Frank Gardner (journalist)
Francis Rolleston Gardner
31 July 1961
|Alma mater||University of Exeter|
|BBC Six O'Clock News|
Amanda Jane Pearson
|Years of service||1984–|
|Awards||Volunteer Reserves Service Medal (VRSM)|
Francis Rolleston Gardner journalist and author. He is currently the BBC's Security Correspondent. His parents were both diplomats and his early life was spent in The Hague before being educated at Saint Ronan's School, and Marlborough College. He was commissioned into the British Army Reserves as a second lieutenant joining the 4th Volunteer Battalion, the Royal Green Jackets in September 1984. After a career working in various jobs in the Middle East including nine years as an investment banker, Gardner joined BBC World as a producer and reporter in 1995. He became the BBC's first full-time Gulf correspondent in 1997, before being appointed BBC Middle East correspondent in 1999. After the 11 September attacks on New York, Gardner specialised in covering stories related to the War on Terror.(born 31 July 1961) is a British
On 6 June 2004, while reporting from Al-Suwaidi, a district of Riyadh, Saudi Arabia, Gardner was shot six times and seriously injured in an attack by al-Qaida gunmen. One of Gardner's spinal nerves was hit in the attack and he was left partially paralysed in the legs. After 14 surgical operations, seven months in hospital and several months of rehabilitation, he returned to reporting for the BBC in mid-2005, using a wheelchair or a frame. In the 2005 Birthday Honours, Gardner was appointed an Officer of the Order of the British Empire (OBE) for services to journalism.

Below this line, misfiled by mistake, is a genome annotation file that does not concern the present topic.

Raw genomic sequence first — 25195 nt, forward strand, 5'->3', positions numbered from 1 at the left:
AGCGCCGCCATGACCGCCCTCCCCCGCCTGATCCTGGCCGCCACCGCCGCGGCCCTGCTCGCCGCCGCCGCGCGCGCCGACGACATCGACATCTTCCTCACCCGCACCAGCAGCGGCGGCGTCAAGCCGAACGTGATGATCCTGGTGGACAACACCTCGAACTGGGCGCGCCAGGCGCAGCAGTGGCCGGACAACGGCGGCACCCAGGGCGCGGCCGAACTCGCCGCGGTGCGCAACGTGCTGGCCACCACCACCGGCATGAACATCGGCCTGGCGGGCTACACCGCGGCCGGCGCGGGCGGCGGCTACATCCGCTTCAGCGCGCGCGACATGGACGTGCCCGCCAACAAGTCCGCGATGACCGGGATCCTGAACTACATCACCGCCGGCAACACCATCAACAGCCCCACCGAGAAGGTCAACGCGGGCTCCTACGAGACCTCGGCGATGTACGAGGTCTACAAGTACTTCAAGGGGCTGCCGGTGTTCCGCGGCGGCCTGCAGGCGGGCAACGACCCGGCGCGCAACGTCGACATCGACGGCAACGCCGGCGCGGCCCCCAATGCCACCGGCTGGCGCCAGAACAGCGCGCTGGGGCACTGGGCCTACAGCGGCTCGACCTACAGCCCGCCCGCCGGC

Outside journalism Gardner, in November 2011, was elected honorary president of the Ski Club of Great Britain. He is a Patron of Disability Snowsport UK (DSUK). In 2019 he was elected President of the British Trust for Ornithology (BTO). He has written two non-fiction works as well as a series of novels featuring the fictional SBS officer-turned MI6 operative Luke Carlton.
Gardner's father and mother, Robert Neil Gardner (1922–2010) and Evelyn Grace Rolleston (1923–2014), were both diplomats, and when he was six he moved from the UK to the Hague in the Netherlands. His grandfather was physician John Davy Rolleston. Educated at Saint Ronan's School, and Marlborough College, Gardner was pushed by his teachers into taking up biathlon, which enabled him to travel to Austria to train with the British Army biathlon team.
When he was 16, Gardner met the Arabian explorer Sir Wilfred Thesiger, and was invited to the explorer's home in Chelsea. Partly as a result – and partly reasoning that knowing the Arabic language would make him employable in that part of the world – he was determined to study Arabic. In his gap year Gardner saved up by working in a brick factory then went backpacking from Morocco to Istanbul. He then travelled to Manila in the Philippines, to go hiking in the mountains of Luzon. He returned to study at the University of Exeter, graduating in 1984 with a Bachelor of Arts (BA Hons) in Arabic and Islamic Studies.